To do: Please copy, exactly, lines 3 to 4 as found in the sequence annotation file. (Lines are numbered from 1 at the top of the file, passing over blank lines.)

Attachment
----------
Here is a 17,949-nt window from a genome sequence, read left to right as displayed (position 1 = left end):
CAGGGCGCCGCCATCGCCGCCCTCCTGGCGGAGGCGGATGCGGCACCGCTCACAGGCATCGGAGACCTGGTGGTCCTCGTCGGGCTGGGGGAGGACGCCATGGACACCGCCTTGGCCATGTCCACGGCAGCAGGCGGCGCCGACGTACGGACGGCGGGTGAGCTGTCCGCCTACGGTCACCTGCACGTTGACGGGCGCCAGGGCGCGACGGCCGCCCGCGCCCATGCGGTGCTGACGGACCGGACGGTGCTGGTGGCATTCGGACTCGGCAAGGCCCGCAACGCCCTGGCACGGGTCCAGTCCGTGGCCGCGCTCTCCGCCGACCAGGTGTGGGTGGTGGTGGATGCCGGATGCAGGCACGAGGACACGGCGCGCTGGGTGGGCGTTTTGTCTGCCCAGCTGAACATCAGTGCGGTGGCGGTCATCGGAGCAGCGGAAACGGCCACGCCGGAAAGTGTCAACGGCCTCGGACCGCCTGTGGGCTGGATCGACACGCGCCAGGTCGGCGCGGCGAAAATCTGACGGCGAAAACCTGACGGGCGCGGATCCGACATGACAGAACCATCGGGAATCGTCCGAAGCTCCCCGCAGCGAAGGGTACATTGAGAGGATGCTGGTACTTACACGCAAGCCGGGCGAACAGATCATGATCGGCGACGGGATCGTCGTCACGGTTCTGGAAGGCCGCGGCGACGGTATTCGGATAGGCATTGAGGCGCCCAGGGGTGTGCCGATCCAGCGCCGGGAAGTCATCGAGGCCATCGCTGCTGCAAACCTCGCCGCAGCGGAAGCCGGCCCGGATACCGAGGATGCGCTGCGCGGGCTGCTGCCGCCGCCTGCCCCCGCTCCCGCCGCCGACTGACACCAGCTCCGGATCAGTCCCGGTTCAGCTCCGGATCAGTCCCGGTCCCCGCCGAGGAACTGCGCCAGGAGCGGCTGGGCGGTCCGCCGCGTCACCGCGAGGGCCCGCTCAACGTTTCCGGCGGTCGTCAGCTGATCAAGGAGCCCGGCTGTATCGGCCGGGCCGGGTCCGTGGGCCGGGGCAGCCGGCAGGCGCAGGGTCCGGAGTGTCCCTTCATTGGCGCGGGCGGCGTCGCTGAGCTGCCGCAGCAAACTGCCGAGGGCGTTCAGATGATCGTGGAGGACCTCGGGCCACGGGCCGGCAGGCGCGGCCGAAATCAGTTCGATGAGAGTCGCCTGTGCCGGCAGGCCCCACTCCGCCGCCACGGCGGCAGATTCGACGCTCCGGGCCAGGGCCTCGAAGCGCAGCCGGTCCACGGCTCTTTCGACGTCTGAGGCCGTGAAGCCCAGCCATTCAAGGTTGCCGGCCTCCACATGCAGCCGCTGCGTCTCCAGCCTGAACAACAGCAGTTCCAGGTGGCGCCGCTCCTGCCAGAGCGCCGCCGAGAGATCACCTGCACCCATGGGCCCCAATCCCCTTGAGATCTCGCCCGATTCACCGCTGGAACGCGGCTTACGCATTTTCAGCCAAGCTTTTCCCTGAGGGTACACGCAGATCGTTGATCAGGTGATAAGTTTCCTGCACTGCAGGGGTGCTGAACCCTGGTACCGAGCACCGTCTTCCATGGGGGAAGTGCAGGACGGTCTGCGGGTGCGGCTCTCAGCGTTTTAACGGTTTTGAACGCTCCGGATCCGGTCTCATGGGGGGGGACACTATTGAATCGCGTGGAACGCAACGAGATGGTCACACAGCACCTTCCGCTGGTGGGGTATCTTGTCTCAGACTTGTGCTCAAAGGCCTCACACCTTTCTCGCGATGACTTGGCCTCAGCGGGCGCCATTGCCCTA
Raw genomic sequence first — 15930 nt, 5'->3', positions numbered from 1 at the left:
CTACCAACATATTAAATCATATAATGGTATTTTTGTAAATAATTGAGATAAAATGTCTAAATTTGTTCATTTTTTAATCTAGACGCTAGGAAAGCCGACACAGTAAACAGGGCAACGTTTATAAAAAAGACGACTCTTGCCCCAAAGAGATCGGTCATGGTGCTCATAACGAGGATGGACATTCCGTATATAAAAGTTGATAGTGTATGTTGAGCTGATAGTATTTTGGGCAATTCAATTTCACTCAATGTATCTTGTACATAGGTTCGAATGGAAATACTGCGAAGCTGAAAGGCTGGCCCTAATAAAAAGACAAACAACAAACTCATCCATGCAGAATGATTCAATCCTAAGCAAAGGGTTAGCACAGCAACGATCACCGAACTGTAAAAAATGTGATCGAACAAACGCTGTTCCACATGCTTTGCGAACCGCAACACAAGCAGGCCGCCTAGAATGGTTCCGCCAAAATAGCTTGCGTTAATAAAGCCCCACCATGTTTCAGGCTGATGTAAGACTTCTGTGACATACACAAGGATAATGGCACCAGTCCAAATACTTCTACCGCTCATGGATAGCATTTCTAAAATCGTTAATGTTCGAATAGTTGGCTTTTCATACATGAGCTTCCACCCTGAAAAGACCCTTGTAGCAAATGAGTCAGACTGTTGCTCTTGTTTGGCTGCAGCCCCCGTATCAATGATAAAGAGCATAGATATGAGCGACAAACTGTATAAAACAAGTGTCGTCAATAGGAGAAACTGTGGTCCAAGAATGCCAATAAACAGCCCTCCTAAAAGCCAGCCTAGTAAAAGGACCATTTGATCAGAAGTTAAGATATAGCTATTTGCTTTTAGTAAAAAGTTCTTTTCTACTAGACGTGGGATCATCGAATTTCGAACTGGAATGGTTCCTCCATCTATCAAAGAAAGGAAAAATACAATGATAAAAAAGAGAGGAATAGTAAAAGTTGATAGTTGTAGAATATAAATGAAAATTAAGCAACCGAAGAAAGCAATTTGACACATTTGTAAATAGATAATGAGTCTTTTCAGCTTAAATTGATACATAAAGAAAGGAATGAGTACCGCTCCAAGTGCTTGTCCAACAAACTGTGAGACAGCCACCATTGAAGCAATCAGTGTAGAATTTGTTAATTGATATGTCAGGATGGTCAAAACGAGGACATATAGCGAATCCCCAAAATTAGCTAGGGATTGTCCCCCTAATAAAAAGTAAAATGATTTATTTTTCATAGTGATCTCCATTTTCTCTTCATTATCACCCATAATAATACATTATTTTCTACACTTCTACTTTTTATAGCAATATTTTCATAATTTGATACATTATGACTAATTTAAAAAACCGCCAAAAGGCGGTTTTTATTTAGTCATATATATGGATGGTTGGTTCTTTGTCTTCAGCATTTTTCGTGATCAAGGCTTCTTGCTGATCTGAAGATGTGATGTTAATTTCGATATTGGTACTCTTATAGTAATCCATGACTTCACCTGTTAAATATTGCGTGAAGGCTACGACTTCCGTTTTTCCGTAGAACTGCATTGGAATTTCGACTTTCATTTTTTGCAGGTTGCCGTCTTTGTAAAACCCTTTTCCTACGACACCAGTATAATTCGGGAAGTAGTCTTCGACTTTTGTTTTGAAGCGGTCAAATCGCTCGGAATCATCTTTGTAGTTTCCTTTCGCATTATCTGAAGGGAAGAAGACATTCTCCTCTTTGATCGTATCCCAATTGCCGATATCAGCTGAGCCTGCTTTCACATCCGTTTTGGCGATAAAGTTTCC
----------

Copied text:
Raw genomic sequence first — 15930 nt, 5'->3', positions numbered from 1 at the left:
CTACCAACATATTAAATCATATAATGGTATTTTTGTAAATAATTGAGATAAAATGTCTAAATTTGTTCATTTTTTAATCTAGACGCTAGGAAAGCCGACACAGTAAACAGGGCAACGTTTATAAAAAAGACGACTCTTGCCCCAAAGAGATCGGTCATGGTGCTCATAACGAGGATGGACATTCCGTATATAAAAGTTGATAGTGTATGTTGAGCTGATAGTATTTTGGGCAATTCAATTTCACTCAATGTATCTTGTACATAGGTTCGAATGGAAATACTGCGAAGCTGAAAGGCTGGCCCTAATAAAAAGACAAACAACAAACTCATCCATGCAGAATGATTCAATCCTAAGCAAAGGGTTAGCACAGCAACGATCACCGAACTGTAAAAAATGTGATCGAACAAACGCTGTTCCACATGCTTTGCGAACCGCAACACAAGCAGGCCGCCTAGAATGGTTCCGCCAAAATAGCTTGCGTTAATAAAGCCCCACCATGTTTCAGGCTGATGTAAGACTTCTGTGACATACACAAGGATAATGGCACCAGTCCAAATACTTCTACCGCTCATGGATAGCATTTCTAAAATCGTTAATGTTCGAATAGTTGGCTTTTCATACATGAGCTTCCACCCTGAAAAGACCCTTGTAGCAAATGAGTCAGACTGTTGCTCTTGTTTGGCTGCAGCCCCCGTATCAATGATAAAGAGCATAGATATGAGCGACAAACTGTATAAAACAAGTGTCGTCAATAGGAGAAACTGTGGTCCAAGAATGCCAATAAACAGCCCTCCTAAAAGCCAGCCTAGTAAAAGGACCATTTGATCAGAAGTTAAGATATAGCTATTTGCTTTTAGTAAAAAGTTCTTTTCTACTAGACGTGGGATCATCGAATTTCGAACTGGAATGGTTCCTCCATCTATCAAAGAAAGGAAAAATACAATGATAAAAAAGAGAGGAATAGTAAAAGTTGATAGTTGTAGAATATAAATGAAAATTAAGCAACCGAAGAAAGCAATTTGACACATTTGTAAATAGATAATGAGTCTTTTCAGCTTAAATTGATACATAAAGAAAGGAATGAGTACCGCTCCAAGTGCTTGTCCAACAAACTGTGAGACAGCCACCATTGAAGCAATCAGTGTAGAATTTGTTAATTGATATGTCAGGATGGTCAAAACGAGGACATATAGCGAATCCCCAAAATTAGCTAGGGATTGTCCCCCTAATAAAAAGTAAAATGATTTATTTTTCATAGTGATCTCCATTTTCTCTTCATTATCACCCATAATAATACATTATTTTCTACACTTCTACTTTTTATAGCAATATTTTCATAATTTGATACATTATGACTAATTTAAAAAACCGCCAAAAGGCGGTTTTTATTTAGTCATATATATGGATGGTTGGTTCTTTGTCTTCAGCATTTTTCGTGATCAAGGCTTCTTGCTGATCTGAAGATGTGATGTTAATTTCGATATTGGTACTCTTATAGTAATCCATGACTTCACCTGTTAAATATTGCGTGAAGGCTACGACTTCCGTTTTTCCGTAGAACTGCATTGGAATTTCGACTTTCATTTTTTGCAGGTTGCCGTCTTTGTAAAACCCTTTTCCTACGACACCAGTATAATTCGGGAAGTAGTCTTCGACTTTTGTTTTGAAGCGGTCAAATCGCTCGGAATCATCTTTGTAGTTTCCTTTCGCATTATCTGAAGGGAAGAAGACATTCTCCTCTTTGATCGTATCCCAATTGCCGATATCAGCTGAGCCTGCTTTCACATCCGTTTTGGCGATAAAGTTTCC